Do you care about storage? Sure you do! Who doesn’t? It’s the hottest thing hitting the container scene right now. We’ve been talking about it for years now but the greatest question to answer is if you don’t have the flexibility to move the apps you want to containers, then what’s the point? Storage is one of the last elements needed to having a ubiquitous cloud-native experience. The focus in this release is on adding depth to existing features versus adding new features so let’s see what’s new in Kubernetes 1.8.

Alpha Features

Have you ever created a persistent volume (PV) and realized the app is going to outgrow it sooner than anticipated? Now there is added support for resizing PVs. As an alpha feature, Admins must set the feature gate ExpandPersistentVolumes to true to enable resizing. Enabling the PersistentVolumeClaimResize admission plug-in is recommended to prevent resizing of all claims by default unless a claims StorageClass explicitly enables resizing by setting allowVolumeExpansion to true. Once both feature gate and admission plug-ins are turned on, a user can request larger volumes for their PersistentVolumeClaim by simply editing the claim and requesting bigger size. This will trigger the expansion of the volume that is backing the underlying PersistentVolume.

yaml
 kind: StorageClass
 apiVersion: storage.k8s.io/v1
 metadata:
   name: standard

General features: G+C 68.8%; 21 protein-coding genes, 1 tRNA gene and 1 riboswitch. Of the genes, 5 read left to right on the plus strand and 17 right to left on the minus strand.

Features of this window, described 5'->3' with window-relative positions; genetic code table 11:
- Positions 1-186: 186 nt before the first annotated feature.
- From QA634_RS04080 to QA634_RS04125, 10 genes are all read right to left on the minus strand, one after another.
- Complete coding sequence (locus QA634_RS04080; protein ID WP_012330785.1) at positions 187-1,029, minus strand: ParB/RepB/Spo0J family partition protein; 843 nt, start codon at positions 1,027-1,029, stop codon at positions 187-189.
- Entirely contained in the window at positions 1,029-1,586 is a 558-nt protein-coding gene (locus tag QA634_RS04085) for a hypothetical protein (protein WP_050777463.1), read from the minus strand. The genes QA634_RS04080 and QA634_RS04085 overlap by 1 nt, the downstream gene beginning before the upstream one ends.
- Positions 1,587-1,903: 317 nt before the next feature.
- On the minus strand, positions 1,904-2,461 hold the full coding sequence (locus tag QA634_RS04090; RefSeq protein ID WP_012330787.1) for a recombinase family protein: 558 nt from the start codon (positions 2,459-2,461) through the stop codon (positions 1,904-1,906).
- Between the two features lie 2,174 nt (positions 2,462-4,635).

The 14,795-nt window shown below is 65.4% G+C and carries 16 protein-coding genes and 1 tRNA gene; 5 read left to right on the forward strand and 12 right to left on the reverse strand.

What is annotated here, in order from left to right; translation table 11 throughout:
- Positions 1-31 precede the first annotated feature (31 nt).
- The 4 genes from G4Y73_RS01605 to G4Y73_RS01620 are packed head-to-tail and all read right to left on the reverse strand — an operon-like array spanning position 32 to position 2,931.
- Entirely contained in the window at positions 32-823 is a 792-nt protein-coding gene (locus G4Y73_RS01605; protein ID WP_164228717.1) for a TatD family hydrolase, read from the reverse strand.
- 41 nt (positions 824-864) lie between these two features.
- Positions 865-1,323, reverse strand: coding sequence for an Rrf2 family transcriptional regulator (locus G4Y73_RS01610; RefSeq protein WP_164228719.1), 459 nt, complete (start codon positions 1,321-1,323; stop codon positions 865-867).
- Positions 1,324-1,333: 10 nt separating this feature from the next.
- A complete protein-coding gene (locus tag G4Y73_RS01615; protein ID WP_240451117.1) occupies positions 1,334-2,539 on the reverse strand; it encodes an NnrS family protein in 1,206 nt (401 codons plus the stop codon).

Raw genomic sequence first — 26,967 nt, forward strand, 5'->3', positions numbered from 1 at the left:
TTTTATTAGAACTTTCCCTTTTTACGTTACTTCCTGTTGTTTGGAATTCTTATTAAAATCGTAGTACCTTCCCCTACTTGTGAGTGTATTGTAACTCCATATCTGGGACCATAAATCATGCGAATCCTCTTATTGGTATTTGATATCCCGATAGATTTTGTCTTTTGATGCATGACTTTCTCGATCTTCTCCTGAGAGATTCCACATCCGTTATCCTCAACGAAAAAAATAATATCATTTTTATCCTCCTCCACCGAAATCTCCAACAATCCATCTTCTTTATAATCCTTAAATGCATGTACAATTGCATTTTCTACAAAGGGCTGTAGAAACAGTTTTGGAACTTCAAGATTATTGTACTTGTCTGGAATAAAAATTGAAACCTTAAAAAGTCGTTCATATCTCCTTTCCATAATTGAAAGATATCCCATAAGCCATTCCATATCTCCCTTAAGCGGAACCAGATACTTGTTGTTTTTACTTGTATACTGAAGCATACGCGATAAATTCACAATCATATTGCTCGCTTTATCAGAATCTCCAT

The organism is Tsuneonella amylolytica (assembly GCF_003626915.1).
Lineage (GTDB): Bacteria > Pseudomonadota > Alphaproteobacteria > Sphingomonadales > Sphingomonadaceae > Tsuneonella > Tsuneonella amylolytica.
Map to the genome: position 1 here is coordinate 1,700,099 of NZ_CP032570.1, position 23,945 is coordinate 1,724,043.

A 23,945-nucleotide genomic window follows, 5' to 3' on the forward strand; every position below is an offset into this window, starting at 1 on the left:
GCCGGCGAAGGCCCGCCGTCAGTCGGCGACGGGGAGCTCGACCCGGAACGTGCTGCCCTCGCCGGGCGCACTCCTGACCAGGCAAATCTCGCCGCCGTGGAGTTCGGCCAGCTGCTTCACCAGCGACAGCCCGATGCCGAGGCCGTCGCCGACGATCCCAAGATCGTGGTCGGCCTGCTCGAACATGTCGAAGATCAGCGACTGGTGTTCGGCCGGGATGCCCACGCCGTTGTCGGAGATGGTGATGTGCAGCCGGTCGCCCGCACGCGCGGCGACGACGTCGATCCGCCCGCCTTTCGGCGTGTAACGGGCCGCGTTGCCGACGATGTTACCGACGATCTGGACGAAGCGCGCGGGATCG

provisioner: kubernetes.io/scaleio
 parameters:
   gateway: https://192.168.50.11:8443/api
   system: cluster1
   protectionDomain: pdomain
   storagePool: pool1
   secretRef: scaleio-secret
 allowVolumeExpansion: true

Having the ability to snapshot your storage allows capabilities such as back up, disaster recovery, cloning volumes to mount to other hosts, etc. This feature adds code for the volume snapshot support. It exposes the ability in the Kubernetes API to create, list, delete, and restore snapshots from underlying storage systems that support it. This feature is something that many administrators ask for and it will take time for the respective storage platforms to update their code to take advantage of this new feature.

Back in Kubernetes 1.7 we talked about support for local storage and #362 adds storage as allocatable resource. Of course, local storage has plenty of drawbacks that you don’t get from centralized but having this resource be allocated and viewable helps those in need of it.

Daemon Sets ensure a pod runs on every node (or specified set of nodes) in a cluster. Feature #377 improves Flexvolume deployment by using DaemonSets and allows drivers to be discovered automatically rather than only at kubelet or controller manager initialization. However, as we’ve mentioned before on the blog, Flexvolumes have limited capabilities in regard to full volume lifecycle.

Volume plugins are currently embedded into the native Kubernetes code or use the FlexVolume interface. Docker has a concept of managed volume plugins that requires running the plugin in a container. #432 enables a container to mount a volume rshared so it allows sharing of volumes mounted by a container in a Pod to other containers in the Pod or even to other Pods on the same node. This will enable the containerization of volume plugins.